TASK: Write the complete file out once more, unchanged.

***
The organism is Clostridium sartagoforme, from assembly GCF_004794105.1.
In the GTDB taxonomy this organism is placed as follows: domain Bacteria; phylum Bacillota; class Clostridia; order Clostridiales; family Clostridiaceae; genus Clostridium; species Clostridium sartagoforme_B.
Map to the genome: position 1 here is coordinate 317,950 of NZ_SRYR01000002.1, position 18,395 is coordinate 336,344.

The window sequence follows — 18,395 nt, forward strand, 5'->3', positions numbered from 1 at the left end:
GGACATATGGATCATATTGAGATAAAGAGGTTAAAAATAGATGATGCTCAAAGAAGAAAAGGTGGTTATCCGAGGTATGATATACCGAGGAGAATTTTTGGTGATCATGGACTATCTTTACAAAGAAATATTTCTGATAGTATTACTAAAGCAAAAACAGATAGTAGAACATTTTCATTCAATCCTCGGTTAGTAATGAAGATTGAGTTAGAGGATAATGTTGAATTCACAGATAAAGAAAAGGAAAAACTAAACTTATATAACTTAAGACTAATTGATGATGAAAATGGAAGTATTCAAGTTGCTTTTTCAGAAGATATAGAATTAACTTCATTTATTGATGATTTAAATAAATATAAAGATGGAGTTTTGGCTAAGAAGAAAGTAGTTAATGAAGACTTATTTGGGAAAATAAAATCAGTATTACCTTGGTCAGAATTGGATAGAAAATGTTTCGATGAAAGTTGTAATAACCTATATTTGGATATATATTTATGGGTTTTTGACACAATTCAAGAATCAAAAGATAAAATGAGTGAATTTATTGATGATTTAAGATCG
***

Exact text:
The organism is Clostridium sartagoforme, from assembly GCF_004794105.1.
In the GTDB taxonomy this organism is placed as follows: domain Bacteria; phylum Bacillota; class Clostridia; order Clostridiales; family Clostridiaceae; genus Clostridium; species Clostridium sartagoforme_B.
Map to the genome: position 1 here is coordinate 317,950 of NZ_SRYR01000002.1, position 18,395 is coordinate 336,344.

The window sequence follows — 18,395 nt, forward strand, 5'->3', positions numbered from 1 at the left end:
GGACATATGGATCATATTGAGATAAAGAGGTTAAAAATAGATGATGCTCAAAGAAGAAAAGGTGGTTATCCGAGGTATGATATACCGAGGAGAATTTTTGGTGATCATGGACTATCTTTACAAAGAAATATTTCTGATAGTATTACTAAAGCAAAAACAGATAGTAGAACATTTTCATTCAATCCTCGGTTAGTAATGAAGATTGAGTTAGAGGATAATGTTGAATTCACAGATAAAGAAAAGGAAAAACTAAACTTATATAACTTAAGACTAATTGATGATGAAAATGGAAGTATTCAAGTTGCTTTTTCAGAAGATATAGAATTAACTTCATTTATTGATGATTTAAATAAATATAAAGATGGAGTTTTGGCTAAGAAGAAAGTAGTTAATGAAGACTTATTTGGGAAAATAAAATCAGTATTACCTTGGTCAGAATTGGATAGAAAATGTTTCGATGAAAGTTGTAATAACCTATATTTGGATATATATTTATGGGTTTTTGACACAATTCAAGAATCAAAAGATAAAATGAGTGAATTTATTGATGATTTAAGATCG